V, Charlotte. “Charlotte V. Opioids in Vermont #2.” Telephone interview. 24 Sept. 2016.
Kapsalis, Rebecca. “Becky Kapsalis Opioids in Vermont #3.” Personal interview. 25 Sept. 2016.
Petra Kapsalis

6 Responses to “#3 “It’s not just the random story anymore”

  • Kate Carroll
    4 years ago

    Hi Petra,

    Having read your comment “All of the people I talked to want more education about this topic,” I am curious to know if your school requires a health class, and if yes, how is the topic of addiction in Vermont addressed? As one avenue of research it might be interesting to compare and contrast both middle school and high school curricula across the state by asking other WTS participants about their educational access to your topic.

    Your decision to interview two adults who could speak from their different work perspectives (school and hospital) also opens up possible areas of study (e.g. prevention and/or treatment). And a thread I noticed across the interviewees was the importance of awareness; as Amy Sayre noted in her interview, awareness was raised in the state and nation when Governor highlighted the rise of opioid addiction in his 2014 state of the state address. Also, I remember in your writing submission on your WTS application, you launched your essay about publicly displaying the Confederate Flag by citing the church shooting in 2015, so I thought you might want to read Shumlin’s address in full as it definitely sparked conversation about the crisis.
    http://governor.vermont.gov/press-release/gov-shumlins-2014-state-state-address

    The Governor was both commended and criticized for raising this awareness especially after Rolling Stone magazine covered it with a very controversial opening image:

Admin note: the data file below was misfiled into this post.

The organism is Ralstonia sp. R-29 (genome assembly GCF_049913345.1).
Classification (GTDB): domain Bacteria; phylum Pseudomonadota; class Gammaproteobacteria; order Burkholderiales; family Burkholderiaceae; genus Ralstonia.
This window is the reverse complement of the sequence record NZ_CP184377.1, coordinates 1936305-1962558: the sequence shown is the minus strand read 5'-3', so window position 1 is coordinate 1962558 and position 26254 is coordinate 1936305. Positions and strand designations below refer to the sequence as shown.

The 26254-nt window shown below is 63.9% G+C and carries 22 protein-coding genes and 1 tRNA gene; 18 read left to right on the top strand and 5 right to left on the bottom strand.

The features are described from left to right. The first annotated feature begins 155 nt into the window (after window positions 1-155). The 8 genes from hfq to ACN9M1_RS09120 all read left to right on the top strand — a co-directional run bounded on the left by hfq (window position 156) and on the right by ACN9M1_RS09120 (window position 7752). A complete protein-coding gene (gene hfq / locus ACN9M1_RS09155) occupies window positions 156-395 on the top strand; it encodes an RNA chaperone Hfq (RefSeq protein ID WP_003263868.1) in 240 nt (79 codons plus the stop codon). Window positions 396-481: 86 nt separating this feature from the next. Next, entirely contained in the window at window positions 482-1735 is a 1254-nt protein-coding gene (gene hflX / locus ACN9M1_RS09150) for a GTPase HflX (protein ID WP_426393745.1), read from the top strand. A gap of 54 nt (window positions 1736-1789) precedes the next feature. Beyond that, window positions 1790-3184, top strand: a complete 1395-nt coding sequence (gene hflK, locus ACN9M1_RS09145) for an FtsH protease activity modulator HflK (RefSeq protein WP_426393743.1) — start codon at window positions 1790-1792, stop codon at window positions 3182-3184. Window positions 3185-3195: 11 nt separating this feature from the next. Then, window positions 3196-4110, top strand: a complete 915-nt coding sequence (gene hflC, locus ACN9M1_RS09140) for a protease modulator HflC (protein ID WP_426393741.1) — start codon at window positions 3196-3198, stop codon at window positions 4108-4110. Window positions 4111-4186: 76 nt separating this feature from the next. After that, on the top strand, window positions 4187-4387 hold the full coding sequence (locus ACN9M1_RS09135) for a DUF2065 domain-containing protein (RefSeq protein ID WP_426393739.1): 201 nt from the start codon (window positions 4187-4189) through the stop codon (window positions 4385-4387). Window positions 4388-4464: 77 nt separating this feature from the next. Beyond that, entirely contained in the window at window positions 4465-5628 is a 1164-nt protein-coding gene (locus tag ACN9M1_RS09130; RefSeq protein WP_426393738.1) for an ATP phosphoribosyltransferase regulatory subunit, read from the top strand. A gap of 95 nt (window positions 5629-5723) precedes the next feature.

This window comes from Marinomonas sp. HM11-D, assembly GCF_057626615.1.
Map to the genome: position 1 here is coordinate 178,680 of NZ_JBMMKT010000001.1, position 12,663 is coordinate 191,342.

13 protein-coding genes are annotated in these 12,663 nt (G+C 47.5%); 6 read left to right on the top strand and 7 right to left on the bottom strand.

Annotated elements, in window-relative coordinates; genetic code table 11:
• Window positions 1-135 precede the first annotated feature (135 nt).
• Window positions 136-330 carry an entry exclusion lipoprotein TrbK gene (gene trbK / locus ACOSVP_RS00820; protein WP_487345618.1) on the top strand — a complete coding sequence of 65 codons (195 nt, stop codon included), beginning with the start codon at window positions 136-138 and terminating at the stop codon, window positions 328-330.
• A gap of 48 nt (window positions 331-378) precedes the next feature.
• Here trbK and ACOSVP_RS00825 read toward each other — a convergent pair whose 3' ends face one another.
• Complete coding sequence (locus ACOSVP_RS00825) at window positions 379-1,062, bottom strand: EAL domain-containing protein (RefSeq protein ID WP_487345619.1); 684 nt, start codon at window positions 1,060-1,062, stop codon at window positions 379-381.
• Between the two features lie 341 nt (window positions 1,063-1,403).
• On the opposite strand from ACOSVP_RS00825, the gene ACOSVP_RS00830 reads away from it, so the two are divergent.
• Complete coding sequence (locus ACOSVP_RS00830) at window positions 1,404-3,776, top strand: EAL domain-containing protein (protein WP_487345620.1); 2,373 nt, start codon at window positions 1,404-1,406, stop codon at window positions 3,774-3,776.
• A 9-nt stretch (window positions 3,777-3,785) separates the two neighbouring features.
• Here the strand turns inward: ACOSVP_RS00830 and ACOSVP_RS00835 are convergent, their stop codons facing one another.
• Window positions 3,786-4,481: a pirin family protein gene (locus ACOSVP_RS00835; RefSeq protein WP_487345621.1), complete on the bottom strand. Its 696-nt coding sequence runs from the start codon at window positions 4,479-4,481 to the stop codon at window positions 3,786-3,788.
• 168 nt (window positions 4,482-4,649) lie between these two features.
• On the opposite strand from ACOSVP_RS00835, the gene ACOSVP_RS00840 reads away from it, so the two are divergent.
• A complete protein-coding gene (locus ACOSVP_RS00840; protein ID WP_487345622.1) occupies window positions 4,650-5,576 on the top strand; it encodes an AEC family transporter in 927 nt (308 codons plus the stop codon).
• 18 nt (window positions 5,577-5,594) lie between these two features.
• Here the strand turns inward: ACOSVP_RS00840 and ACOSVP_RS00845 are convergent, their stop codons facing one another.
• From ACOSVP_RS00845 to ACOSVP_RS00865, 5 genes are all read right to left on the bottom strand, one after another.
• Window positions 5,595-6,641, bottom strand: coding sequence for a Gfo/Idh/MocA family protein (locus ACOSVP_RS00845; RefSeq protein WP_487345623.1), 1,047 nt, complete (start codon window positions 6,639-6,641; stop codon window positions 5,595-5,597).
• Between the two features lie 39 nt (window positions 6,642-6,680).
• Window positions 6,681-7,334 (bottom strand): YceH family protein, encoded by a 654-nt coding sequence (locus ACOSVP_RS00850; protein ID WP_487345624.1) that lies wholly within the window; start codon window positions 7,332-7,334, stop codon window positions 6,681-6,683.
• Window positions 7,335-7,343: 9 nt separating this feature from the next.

http://www.rollingstone.com/culture/news/the-new-face-of-heroin-20140403

    One more media source regarding your topic is the documentary, The Hungry Heart, directed by Bess O’Brien. Anticipating the second part of the WTS where you and a team will create a media product of some type that can effect change, you might want to view the film for information as well as a sample of digital story-telling.
    http://www.imdb.com/title/tt3992380/

    Finally regarding your mom’s comment “the department of children services have a record high of children who are in foster care right now,” I thought you might also want to read about what Vermont’s DCF currently has in place to support pregnant women with opioid use disorders and how they have shared this work with a national organization
    http://dcf.vermont.gov/press-releases/CHARM

    Inside the press release is link to a national publication that includes a case study that:
    “ . . .tells the story of the Children and Recovering Mothers collaborative of Chittenden County, known as CHARM. This Vermont initiative was included in the guide as a model of a community-based, collaborative and comprehensive approach to caring for families affected by opioid use.”

    Petra, I can’t wait to read your next blog post! Don’t hesitate to ask any questions about any of my comments that are not clear.

    Best wishes,
    Kate Carroll

    • Mrs. Caroll,